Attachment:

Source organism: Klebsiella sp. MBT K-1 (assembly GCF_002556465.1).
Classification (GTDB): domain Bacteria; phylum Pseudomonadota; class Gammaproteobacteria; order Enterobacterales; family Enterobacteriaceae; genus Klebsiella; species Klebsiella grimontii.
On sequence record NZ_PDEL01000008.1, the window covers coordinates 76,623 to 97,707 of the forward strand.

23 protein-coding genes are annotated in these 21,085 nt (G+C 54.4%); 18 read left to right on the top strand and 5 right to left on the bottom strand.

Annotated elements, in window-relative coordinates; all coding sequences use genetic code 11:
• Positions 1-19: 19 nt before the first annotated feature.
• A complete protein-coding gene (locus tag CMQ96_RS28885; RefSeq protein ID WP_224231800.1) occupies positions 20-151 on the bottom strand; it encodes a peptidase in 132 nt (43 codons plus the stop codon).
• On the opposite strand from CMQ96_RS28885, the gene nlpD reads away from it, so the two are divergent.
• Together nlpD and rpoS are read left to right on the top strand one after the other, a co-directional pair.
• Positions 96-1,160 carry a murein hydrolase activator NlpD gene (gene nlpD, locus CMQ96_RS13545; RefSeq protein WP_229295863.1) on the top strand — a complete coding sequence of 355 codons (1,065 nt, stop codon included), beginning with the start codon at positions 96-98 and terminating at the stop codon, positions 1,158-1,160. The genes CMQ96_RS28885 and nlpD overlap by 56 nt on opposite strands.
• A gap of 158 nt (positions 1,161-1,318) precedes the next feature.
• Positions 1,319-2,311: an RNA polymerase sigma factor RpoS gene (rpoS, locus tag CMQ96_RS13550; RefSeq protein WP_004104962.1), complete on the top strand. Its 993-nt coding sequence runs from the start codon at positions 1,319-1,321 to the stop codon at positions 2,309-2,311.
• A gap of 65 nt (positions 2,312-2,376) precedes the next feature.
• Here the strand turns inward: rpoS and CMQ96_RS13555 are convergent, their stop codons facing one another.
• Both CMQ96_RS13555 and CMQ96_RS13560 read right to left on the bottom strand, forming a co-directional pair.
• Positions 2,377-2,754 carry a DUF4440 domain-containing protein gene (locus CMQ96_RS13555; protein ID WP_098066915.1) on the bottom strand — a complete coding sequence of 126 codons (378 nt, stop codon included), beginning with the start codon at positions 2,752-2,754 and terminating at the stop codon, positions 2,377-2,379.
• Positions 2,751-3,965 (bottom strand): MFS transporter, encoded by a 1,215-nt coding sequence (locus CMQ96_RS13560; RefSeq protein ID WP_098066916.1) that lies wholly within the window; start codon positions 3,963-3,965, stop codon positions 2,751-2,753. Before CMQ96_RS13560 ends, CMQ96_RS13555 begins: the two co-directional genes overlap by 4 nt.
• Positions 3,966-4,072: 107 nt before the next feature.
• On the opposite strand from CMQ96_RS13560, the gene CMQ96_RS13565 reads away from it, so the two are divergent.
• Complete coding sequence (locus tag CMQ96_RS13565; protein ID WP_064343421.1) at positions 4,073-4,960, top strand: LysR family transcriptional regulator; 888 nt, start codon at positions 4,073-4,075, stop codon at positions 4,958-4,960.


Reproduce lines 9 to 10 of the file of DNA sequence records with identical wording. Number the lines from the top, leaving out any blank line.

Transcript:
• Together nlpD and rpoS are read left to right on the top strand one after the other, a co-directional pair.
• Positions 96-1,160 carry a murein hydrolase activator NlpD gene (gene nlpD, locus CMQ96_RS13545; RefSeq protein WP_229295863.1) on the top strand — a complete coding sequence of 355 codons (1,065 nt, stop codon included), beginning with the start codon at positions 96-98 and terminating at the stop codon, positions 1,158-1,160. The genes CMQ96_RS28885 and nlpD overlap by 56 nt on opposite strands.